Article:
Sequence Capture Overview, Biological Applications, &c.

Sequence Capture Overview, Biological Applications, &c.

Slide presentation supporting sequence capture workshop at Smithsonian MSC, January 16-20, 2012.


Brant Faircloth

January 29, 2012


  1. Biology by Seqcap Brant C. Faircloth University of California -

    Los Angeles
  2. The problem value of MPS You The Machine = 7

    days of 8 plates per day containing 5 mplex loci Illumina HiSeq 2000 100 PE Run 100X Depth - Each Amplicon
  3. The value of MPS 1.22 Years of: 95 samples per

    plate 5 multiplexed loci per plate 8 plates per day 7 days per week
  4. The value of MPS •Massively parallel ( = powerful) •Clonal

  5. MPS Costs 3730xl 454 (Ti) HiSeq 2000 0 250 500

    750 1000 1,000.0000 26.0000 0.0001 Millions of reads per run 3730xl 454 (Ti) HiSeq 2000 0 375 750 1125 1500 $0.10 $15.00 $1,500.00 Cost per Megabase Source: Glenn 2011 Mol. Ecol. Res.
  6. Harnessing the Power • Sequence capture (today’s talk) • Genome

    sequencing • Amplicon generation and sequencing • RAD-tag and RAD-tag-like approaches • MIPS, EPIC, etc.
  7. • Library Prep and Sequence Tagging • Sequence Capture •

    Uses of Seqcap [Overview] • Uses of Seqcap [Specific Approaches] • Computational Issues Outline
  8. Anatomy of a Library li•brar•y /ˈlīˌbrerē/ (Randomly) sheared DNA having

    attached sequencing adapters
  9. Adapter A synthetic DNA sequence for binding DNA to the

    sequencing substrate, which differs by platform
  10. Adapter Binds to substrate DNA

  11. Read 1

  12. Read 2

  13. Preparing a library

  14. DNA Extraction

  15. DNA Extraction

  16. DNA Extraction

  17. Random Shearing Cut Sites

  18. End-repair P OH P OH

  19. +A +A (Adenine)

  20. Ligate Adapters A T A T T T

  21. Limited Cycle PCR T A 8 - 16 Cycles To

    minimize PCR bias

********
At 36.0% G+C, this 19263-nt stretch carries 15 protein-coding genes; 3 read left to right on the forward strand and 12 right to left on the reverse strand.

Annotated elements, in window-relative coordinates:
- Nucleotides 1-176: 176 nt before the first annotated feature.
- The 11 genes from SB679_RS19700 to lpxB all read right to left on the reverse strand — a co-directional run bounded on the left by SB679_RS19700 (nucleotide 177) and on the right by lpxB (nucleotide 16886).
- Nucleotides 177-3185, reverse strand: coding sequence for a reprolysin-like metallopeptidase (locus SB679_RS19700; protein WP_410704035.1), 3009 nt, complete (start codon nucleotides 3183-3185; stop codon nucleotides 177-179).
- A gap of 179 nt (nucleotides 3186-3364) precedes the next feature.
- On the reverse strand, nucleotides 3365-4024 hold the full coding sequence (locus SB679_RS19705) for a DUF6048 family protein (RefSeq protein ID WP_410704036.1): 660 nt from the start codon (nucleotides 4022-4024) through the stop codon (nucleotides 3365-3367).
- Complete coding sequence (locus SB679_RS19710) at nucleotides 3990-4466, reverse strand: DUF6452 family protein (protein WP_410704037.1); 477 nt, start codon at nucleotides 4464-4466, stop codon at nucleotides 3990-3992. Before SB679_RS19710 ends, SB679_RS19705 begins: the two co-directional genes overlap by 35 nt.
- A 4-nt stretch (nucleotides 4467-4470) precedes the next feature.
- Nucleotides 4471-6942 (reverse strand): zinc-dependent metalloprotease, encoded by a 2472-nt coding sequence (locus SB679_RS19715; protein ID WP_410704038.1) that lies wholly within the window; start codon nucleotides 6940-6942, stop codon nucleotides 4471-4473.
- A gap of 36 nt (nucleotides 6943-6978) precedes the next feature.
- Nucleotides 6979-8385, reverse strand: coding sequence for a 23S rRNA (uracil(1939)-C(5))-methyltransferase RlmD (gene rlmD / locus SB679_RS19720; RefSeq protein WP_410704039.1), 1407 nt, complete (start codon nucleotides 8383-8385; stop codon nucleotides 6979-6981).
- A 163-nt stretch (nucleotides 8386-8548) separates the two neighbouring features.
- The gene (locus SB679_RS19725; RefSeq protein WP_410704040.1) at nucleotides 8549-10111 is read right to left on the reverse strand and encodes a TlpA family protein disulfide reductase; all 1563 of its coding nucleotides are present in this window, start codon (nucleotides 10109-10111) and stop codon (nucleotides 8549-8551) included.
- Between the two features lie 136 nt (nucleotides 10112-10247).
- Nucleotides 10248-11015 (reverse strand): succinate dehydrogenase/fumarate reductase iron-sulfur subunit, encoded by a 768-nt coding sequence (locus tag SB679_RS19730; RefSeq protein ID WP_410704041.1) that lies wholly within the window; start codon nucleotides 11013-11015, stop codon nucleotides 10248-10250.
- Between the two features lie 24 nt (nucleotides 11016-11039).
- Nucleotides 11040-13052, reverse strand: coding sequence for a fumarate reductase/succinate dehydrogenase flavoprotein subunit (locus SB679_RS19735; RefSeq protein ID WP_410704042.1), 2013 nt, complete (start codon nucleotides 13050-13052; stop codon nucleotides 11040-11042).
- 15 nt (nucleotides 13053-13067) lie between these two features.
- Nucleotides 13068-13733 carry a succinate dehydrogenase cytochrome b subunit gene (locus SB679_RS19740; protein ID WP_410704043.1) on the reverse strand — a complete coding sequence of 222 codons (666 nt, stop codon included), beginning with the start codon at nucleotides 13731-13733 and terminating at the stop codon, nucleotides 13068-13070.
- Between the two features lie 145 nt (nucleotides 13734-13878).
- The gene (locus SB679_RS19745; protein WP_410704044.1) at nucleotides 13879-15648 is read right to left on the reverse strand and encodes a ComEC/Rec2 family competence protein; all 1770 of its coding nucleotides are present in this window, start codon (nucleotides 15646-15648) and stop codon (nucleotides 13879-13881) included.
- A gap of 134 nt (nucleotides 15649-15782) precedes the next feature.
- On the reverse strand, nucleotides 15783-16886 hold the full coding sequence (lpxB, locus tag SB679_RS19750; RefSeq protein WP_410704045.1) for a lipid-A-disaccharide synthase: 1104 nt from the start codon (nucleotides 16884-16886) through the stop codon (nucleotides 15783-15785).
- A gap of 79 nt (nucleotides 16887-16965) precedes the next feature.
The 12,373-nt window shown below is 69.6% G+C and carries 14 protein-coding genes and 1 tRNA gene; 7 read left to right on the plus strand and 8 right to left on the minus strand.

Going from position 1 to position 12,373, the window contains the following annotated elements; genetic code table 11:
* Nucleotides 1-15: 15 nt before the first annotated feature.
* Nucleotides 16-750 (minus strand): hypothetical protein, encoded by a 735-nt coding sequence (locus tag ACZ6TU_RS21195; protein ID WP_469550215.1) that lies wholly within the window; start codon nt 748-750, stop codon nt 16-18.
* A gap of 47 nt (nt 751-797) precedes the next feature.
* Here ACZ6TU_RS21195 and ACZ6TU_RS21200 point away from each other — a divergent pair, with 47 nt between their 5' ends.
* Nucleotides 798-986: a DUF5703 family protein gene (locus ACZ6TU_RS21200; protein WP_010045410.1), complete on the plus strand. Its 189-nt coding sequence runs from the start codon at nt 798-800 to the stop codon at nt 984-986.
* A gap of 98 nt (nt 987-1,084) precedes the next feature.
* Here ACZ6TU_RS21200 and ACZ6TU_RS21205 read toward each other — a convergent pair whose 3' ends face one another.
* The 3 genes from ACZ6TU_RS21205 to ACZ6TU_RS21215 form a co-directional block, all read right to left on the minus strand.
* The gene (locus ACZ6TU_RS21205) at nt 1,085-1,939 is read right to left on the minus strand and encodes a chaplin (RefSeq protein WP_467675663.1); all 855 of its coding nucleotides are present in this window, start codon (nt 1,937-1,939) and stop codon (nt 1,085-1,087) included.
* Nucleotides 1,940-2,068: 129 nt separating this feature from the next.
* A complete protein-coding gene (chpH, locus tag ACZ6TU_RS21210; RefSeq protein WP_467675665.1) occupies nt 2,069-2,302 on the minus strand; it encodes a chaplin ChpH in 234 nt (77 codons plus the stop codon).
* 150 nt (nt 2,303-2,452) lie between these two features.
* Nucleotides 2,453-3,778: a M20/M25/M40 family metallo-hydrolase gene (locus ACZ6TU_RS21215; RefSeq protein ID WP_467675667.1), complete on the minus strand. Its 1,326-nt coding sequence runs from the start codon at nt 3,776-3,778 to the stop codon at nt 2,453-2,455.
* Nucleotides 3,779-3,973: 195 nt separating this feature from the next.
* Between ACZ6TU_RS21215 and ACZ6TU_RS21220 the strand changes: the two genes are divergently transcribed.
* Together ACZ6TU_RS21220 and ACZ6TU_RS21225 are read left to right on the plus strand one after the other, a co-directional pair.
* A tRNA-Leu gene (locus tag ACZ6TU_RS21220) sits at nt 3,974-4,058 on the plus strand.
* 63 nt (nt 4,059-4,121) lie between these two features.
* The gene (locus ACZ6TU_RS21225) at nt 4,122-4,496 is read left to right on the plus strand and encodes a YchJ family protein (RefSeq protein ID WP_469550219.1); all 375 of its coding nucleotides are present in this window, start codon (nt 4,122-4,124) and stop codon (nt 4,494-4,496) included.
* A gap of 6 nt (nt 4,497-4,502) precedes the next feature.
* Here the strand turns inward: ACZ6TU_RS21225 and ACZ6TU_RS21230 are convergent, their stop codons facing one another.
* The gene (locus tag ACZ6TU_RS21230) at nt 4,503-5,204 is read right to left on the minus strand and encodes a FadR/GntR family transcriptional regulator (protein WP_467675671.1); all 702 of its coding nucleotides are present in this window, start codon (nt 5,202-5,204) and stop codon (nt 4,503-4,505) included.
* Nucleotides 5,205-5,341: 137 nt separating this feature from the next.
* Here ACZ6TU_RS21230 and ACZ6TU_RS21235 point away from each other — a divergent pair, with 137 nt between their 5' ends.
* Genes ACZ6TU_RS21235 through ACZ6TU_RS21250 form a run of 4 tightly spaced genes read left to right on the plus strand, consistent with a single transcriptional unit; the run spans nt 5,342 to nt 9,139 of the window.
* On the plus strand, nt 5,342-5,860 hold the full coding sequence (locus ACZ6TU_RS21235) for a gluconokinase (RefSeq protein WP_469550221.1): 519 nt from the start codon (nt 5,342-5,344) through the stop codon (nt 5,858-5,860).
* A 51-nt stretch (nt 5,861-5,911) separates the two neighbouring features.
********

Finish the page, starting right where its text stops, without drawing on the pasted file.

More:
22. Sequencing (Illumina) Substrate

  23. Sequence Tagging

  24. Distributing Output Genome Sequencing Biology

  25. The Problem Fred Harriet Griselda Joachín

  26. The Problem Fred Joachín Harriet Griselda ? ? ? ¿Qué?

  27. The Solution Fred Harriet Griselda Joachín FRED! FRED! GRISELDA! GRISELDA!

  28. Sequence Tagging CAGCAA CAGCAT CCGTAG Source: Binladen et al. 2007

    PLoS One Meyer et al. 2007 NAR Hamady et al. 2008 Nature Methods
  29. Problem with many tags C GCAA CCCGTAG Insertion Deletion Source:

    Adey et al. 2010 Genome Biology Faircloth and Glenn 2011 Unpublished Substitutions ✓
  30. Edit Distance Tags Insertions Deletions Substitutions ✓ ✓ ✓

  31. Edit tag distance TATGCG CGAGTT - 5 Required Edit Distance

    = 2 * (Errors) + 1 Correctable Errors = (Edit Distance - 1) / 2
  32. Numbers of tags ! " # $ % & '

    " ! " " " " " " # #$ ! " " " " " $ %& &$ $ " " " " % #&& '& && ' " " " & $(& &)( #' * ( " " ' &)(% ()& %# &* % ( " () !&+* +!& &%' ') &' $ ( *+,-./01 21/3-4 567189+:1, Source: Faircloth and Glenn 2011 Unpublished
  33. Sequence Capture [Overview]

  34. Sequence Capture Genome

  35. The Gist Biotin

  36. Probes Match Targets

  37. Hybridize Probe to Target

  38. Bind to Streptavidin Streptavidin

  39. Dissolve RNA Probe Streptavidin

  40. None
  41. Sequencing Capacity

  42. Uses of Seqcap [Overview]

  43. Genomic Expanses We can target a big region(s) (>10-15 Kb)

  44. Exome Genome Exons We can target ALL transcribed genes

  45. Targeted Gene Sequencing Exons We can target “genes” coding for

  46. X X We can enrich cDNA for particular transcripts cDNA

  47. Efficient PCR Substitute THOUSANDS of small regions { { {

  48. Challenging (PCR) Templates Substitution Insertion Primer Primer

  49. Challenging (PCR) Templates Substitution Insertion

  50. Primordial Soup

  51. Primordial Soup

  52. Primordial Soup

  53. Off-target Capture + ≠

  54. Off-target Capture + =

  55. Reads → contigs +

  56. Off-target Capture What you want

  57. Uses of Seqcap [Specific Approaches]

  58. The problem value of MPS You The Machine = 7

    days of 8 plates per day containing 5 mplex loci Illumina HiSeq 2000 100 PE Run 100X Depth - Each Amplicon
  59. What we can do... Machine Capacity Human Capacity

  60. What we want to do... Machine Capacity Human Capacity

  61. PCR is slow •Laborious •Expensive •“Universal” ? PCR-based

  62. Phylogen(omics|etics) • Want many loci • Meet sequencing output •